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At a Glance

The area of a regular pentagon looks about twice as a big as the pentangle star drawn within it. Is it?

Six Discs

Six circular discs are packed in different-shaped boxes so that the discs touch their neighbours and the sides of the box. Can you put the boxes in order according to the areas of their bases?

Equilateral Areas

ABC and DEF are equilateral triangles of side 3 and 4 respectively. Construct an equilateral triangle whose area is the sum of the area of ABC and DEF.

Rhombus in Rectangle

Age 14 to 16 Challenge Level:

Another Tough Nut! Take any rectangle $ABCD$ such that $AB > BC$ and say the lengths of $AB$ and $CD$ are $S$ and $s$ respectively. The point $P$ is on $AB$ and $Q$ is on $CD$. For $APCQ$ to be a rhombus, the lengths $AP$ and $PC$ must be equal. Consider the point $P$ coinciding with $A$ (such that $AP=0$) and then $P$ moving along $AB$ so that the length $AP$ increases continuously from $0$ to $S$ while the length of $PC$ decreases continuously from $\sqrt{S^2 + s^2}$ to $s$. As $AP < PC$ initially (when P is at A) and $AP > PC$ finally (when $P$ is at $B$) there must be one point at which $AP = PC$. Similarly there is exactly one position of $Q$ such that $CQ = QA$ making $APCQ$ into a rhombus.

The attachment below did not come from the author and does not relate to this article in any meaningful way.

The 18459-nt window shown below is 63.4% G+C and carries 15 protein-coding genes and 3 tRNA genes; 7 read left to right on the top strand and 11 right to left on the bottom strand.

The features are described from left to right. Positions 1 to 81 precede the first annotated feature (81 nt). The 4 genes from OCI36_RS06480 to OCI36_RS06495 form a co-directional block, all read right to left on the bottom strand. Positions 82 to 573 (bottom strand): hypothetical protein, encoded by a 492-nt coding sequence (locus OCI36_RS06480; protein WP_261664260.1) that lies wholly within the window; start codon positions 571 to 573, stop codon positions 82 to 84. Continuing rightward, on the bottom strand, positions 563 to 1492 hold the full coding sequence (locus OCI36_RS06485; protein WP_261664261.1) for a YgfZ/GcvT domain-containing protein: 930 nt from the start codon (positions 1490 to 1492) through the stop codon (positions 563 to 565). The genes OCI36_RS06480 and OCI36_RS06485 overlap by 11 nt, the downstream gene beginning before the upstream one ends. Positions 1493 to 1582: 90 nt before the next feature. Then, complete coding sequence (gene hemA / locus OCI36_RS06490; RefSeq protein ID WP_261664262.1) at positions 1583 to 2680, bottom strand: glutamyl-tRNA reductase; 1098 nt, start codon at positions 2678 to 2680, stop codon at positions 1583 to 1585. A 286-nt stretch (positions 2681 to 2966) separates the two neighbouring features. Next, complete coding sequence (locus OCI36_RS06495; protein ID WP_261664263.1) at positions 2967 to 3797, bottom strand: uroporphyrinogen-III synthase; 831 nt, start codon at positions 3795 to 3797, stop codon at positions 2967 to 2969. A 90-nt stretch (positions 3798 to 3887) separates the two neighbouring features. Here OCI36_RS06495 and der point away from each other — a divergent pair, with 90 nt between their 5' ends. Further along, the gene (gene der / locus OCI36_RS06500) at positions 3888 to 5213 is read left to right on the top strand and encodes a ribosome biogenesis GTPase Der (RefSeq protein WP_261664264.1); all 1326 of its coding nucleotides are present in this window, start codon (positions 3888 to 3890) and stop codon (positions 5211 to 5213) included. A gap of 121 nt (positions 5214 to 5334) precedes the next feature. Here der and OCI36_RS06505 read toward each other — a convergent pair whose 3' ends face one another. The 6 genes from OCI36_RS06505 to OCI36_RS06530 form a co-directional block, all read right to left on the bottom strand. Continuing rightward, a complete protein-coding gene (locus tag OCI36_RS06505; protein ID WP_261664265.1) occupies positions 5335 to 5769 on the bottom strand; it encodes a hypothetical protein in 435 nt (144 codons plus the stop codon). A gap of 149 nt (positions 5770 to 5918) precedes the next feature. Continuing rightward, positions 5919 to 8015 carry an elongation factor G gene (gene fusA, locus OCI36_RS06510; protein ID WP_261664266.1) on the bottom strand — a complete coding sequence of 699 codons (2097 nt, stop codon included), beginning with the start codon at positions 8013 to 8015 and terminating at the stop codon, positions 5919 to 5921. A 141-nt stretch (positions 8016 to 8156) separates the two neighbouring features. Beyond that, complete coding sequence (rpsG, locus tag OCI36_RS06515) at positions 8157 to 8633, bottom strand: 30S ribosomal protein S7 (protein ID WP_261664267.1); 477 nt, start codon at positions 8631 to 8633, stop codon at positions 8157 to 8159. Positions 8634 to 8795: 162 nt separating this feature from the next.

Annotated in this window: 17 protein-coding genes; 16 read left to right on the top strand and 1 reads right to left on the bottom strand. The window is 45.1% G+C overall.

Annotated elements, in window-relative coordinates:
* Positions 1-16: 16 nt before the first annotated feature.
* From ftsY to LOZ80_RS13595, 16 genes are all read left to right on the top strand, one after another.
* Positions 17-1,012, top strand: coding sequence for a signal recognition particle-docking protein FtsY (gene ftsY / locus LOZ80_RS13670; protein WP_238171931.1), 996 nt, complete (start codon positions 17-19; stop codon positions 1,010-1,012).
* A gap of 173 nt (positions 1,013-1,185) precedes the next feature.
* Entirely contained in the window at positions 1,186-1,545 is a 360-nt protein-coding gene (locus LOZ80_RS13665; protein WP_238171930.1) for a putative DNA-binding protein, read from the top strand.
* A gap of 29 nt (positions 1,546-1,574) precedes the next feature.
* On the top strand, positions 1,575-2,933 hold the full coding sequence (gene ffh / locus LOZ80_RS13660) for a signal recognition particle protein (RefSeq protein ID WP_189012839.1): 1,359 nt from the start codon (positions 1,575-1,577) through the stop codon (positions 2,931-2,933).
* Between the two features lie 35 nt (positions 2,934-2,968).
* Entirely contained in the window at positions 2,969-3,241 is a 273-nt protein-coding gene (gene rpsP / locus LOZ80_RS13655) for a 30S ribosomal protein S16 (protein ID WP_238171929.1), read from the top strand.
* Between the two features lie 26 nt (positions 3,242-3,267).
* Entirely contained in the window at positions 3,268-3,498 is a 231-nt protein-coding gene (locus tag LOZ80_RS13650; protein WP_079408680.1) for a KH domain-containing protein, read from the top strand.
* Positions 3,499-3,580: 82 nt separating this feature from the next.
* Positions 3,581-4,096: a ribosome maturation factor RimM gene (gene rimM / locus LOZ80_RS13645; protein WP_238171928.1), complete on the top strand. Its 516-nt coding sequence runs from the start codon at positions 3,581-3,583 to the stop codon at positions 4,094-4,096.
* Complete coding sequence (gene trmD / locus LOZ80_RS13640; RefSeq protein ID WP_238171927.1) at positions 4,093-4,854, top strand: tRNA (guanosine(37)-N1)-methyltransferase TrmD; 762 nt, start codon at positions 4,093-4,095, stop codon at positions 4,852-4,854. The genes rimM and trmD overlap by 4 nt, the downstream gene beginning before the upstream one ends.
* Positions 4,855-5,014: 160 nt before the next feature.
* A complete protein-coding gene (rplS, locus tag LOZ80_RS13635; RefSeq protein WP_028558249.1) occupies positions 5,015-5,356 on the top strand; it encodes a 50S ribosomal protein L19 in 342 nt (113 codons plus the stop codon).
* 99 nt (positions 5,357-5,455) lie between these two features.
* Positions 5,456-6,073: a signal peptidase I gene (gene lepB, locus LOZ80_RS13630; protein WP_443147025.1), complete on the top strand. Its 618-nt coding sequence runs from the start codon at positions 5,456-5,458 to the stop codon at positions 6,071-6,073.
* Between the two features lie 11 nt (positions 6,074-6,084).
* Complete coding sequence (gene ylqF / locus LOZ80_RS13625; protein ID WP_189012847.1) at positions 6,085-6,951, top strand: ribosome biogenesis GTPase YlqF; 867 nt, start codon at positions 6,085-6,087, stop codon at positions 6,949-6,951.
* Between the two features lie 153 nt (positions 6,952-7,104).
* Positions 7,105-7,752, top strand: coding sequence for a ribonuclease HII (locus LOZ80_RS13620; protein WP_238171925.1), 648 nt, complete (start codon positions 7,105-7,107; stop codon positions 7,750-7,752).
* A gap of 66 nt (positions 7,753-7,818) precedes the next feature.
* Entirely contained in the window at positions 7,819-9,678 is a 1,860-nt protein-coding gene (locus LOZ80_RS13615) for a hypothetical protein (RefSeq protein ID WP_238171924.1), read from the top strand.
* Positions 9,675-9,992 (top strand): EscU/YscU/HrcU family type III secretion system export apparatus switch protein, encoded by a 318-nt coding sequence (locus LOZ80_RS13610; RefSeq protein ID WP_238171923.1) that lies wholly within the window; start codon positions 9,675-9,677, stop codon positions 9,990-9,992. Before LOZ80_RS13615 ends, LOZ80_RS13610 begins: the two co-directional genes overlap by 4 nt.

Now take $AP = PC = x$ than you can use Pythagoras' Theorem to find $x$ in terms of $S$ and $s$ so that you can find the ratio of the areas of the areas of the rhombus and the rectangle.